In contrast, for most commercial prints the original art work was designed specifically in order to lead to the production of the print. It was the print that was of primary importance, not the original art work. The secondary nature of most original renderings is demonstrated by the fact that in many cases the artist’s picture was destroyed in the making of the print or it was made only in an unfinished state, with, for instance, scribbled notes for the craftsmen and only partial coloring. The print was the raison d’etre for the artist’s creation and even while the artist usually did not place the image on the matrix, the print was intended to be the physical manifestation of his artwork. The craftsmen who formed the image onto the matrix and those who made the impressions were supposed to realize the design of the artist onto paper, not to add their own artistic input.
David Tatham wrote, in his Winslow Homer and the Pictorial Press, of the illustrations Homer provided for newspapers such as Harper’s Weekly, “It is inaccurate to describe them, as some museum and publications have done, as works ‘after’ Homer, for this description implies that an engraver adapted an image by Homer and in the process contributed something original to it….There is no reason to suppose that any of his engravers contributed anything of positive substance to any image he drew on the block.” (p. 15). While the technique of different engravers varied and so affected the final appearance of the illustrations, “these were minor variations in the execution of a drawing, and not interpretive or collaborative efforts.” Thus it is that we say these prints are “by” Winslow Homer, not “after” Winslow Homer. Similarly the aquatints by William Lizars or Robert Havell from John James Audubon’s Birds of America, should be said to be “by,” not “after,” Audubon, and likewise for other commercial prints.
Still, because the other members of the team of printmakers were crucial in the appearance and nature of a commercial print, it is important to identify these individuals where possible. The publisher of a commercial print often had the greatest impact after the artist on the nature of a commercial print, often determining the medium, size, style, quality and so forth. Thus identification of the publisher is always of significance for a commercial print. In some cases the publisher was even more important than the artist, with the latter simply being an employee whose identify is not even listed nor can ever be found. For the majority of the prints issued by Currier & Ives, and other popular print publishers of the nineteenth century, the images were drawn by staff artists who were rarely identified. These prints reflect the vision and intent of the publishing firms, not of the artists, and so they are identified simply as, e.g. Currier & Ives prints, with the artist not mentioned at all. This is much the same way that today many Christmas cards have no artist identified, instead being known simply as, e.g. a Hallmark card.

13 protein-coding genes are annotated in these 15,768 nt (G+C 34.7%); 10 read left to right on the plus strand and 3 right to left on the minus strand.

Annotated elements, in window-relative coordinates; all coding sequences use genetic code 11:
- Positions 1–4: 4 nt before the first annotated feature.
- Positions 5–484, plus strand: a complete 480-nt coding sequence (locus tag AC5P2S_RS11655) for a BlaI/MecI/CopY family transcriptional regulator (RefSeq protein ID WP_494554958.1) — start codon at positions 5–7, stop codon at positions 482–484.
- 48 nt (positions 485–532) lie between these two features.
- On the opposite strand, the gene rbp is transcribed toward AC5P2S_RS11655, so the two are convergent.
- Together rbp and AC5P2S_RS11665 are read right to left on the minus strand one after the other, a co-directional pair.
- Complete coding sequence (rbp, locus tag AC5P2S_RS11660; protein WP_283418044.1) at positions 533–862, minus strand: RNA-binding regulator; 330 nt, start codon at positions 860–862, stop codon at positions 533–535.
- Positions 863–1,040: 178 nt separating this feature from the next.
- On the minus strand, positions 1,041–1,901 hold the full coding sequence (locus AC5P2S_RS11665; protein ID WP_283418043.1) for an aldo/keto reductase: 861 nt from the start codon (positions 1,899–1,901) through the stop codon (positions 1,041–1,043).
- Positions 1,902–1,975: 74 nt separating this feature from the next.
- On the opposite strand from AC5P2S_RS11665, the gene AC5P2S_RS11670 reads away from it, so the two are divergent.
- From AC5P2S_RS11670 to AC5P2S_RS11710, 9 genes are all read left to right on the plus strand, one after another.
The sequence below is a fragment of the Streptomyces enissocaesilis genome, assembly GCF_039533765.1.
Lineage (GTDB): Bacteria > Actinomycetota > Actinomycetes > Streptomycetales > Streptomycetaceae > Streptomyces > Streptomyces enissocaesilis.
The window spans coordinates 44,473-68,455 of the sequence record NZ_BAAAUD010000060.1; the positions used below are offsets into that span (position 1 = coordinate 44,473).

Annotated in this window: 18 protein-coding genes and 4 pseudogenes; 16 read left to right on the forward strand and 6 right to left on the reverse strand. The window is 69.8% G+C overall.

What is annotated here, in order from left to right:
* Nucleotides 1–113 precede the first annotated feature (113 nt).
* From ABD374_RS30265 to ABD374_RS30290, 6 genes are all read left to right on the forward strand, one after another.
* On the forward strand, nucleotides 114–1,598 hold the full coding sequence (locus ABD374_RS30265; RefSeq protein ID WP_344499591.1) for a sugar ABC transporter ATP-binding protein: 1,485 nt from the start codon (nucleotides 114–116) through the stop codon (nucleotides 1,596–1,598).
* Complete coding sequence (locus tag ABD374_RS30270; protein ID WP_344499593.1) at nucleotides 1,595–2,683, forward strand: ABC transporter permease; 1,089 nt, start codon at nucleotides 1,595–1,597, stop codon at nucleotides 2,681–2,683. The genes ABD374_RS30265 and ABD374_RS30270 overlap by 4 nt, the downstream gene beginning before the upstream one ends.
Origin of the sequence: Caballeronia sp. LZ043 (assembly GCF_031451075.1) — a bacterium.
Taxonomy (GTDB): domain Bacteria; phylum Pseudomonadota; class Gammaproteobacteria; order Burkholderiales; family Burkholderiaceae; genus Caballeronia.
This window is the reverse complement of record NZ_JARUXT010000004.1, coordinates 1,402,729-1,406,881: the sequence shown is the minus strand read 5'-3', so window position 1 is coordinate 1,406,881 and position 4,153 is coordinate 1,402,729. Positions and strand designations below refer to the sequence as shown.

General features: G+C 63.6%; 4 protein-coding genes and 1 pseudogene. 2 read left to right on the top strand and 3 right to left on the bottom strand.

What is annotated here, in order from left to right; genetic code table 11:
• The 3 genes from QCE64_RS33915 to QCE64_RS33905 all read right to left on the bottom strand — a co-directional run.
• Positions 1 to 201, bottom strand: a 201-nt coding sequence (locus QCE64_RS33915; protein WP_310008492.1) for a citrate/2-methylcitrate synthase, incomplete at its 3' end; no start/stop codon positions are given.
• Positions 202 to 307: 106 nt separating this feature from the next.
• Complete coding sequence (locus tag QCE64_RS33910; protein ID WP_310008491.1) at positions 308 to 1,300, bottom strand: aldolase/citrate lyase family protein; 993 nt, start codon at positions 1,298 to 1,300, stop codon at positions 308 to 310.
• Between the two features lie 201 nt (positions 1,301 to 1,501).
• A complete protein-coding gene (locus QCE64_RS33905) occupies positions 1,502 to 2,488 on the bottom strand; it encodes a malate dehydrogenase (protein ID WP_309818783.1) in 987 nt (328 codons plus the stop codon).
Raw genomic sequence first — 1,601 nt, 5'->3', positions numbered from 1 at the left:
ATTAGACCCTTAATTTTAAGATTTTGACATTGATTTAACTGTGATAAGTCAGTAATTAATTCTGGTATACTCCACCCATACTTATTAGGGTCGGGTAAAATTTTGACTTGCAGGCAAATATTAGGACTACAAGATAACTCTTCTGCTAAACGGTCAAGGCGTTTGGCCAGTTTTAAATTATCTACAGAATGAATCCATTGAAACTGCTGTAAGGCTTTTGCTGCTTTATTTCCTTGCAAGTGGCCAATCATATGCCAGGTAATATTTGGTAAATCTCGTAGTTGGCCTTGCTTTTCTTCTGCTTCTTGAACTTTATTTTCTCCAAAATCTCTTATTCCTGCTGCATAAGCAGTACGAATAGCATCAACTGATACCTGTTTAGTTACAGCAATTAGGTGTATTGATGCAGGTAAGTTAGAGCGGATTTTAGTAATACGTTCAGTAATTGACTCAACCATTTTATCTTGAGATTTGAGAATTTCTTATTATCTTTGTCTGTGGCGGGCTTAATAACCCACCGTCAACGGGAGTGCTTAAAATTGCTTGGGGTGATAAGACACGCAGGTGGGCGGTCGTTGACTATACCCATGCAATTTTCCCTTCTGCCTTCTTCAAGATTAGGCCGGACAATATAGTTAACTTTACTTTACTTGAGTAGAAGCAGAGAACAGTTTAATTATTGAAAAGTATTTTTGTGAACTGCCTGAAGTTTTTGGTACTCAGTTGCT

While the craftsmen who formed the image onto the printing matrix are sometimes not identified on commercial prints, where known, these individuals should be documented in any description of a commercial print. The wood carvers, lithographers, and engravers all had their own styles, so that even though they were supposed to simply copy the designer’s image onto the matrix, their craft had a great deal to do with the final appearance of the print. The process used—woodcut, wood engraving, intaglio, lithography—also had a lot to do with the final character of the print, as did the format in which the print was issued—as a broadside print, wall hanging, or illustration in newspaper, book or magazine. All these factors are crucial in how well a commercial print was able to achieve its intended purpose and so these are all facts which need to be documented and considered in the study of commercial prints.